Besides—nobody likes a know-it-all. A little vulnerability makes you human and oh so much more relatable.

8. Love Is More Than a Feeling; It’s a Choice

That burst of initial exhilaration, pulse quickening love and passion does not last long. But that doesn’t mean long-lasting love is not possible.

Love is not just a feeling; it’s a choice that you make every day. We have to choose to let annoyances pass, to forgive, to be kind, to respect, to support, to be faithful.

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Relationships take work. Sometimes it’s easy and sometimes it’s incredibly hard. It is up to us to choose how we want to act, think and speak in a relationship.

9. Perspective Is a Beautiful Thing

Typically, when we’re worried or upset, it’s because we’ve lost perspective. Everything that is happening in our lives seems so big, so important, so do or die, but in the grand picture, this single hiccup often means next to nothing.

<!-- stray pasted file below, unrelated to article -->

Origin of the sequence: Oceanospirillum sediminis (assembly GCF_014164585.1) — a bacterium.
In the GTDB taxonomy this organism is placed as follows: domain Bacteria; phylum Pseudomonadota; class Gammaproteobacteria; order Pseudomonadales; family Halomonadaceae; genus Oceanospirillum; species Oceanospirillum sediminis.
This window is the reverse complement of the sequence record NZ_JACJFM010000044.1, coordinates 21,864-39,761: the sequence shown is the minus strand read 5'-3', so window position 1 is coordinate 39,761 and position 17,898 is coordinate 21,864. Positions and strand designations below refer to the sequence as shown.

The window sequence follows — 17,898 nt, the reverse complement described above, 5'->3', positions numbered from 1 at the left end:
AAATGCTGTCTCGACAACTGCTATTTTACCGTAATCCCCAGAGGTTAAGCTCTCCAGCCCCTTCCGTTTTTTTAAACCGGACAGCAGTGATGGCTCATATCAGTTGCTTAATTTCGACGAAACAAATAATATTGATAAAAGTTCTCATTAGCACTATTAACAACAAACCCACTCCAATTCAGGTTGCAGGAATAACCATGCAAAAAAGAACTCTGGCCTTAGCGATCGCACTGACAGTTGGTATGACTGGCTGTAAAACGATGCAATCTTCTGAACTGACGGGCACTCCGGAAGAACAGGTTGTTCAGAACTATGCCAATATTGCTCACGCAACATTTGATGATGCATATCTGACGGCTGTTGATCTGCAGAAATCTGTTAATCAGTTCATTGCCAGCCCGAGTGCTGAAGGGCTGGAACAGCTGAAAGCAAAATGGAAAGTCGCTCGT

The fight we’re having, the job we didn’t get, the real or imagined slight, the unexpected need to shift course, the thing we wanted, but didn’t get. Most of it won’t matter 20, 30, 40 years from now. It’s hard to see long term when all you know is short term, but unless it’s life-threatening, let it go, and move on.

10. Don’t Take Anything for Granted

We often don’t appreciate what we have until it’s gone: that includes your health, your family and friends, your job, the money you have or think you will have tomorrow.

When you’re young, it seems that your parents will always be there, but they won’t. You think you have plenty of time to get back in touch with your old friends or spend time with new ones, but you don’t. You have the money to spend, or you think you’ll have it next month, but you might not.

Nothing in your life is not guaranteed to be there tomorrow, including those you love.

This is a hard life lesson to learn, but it may be the most important of all: Life can change in an instant. Make sure you appreciate what you have, while you still have it.

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Featured photo credit: Ben Eaton via unsplash.com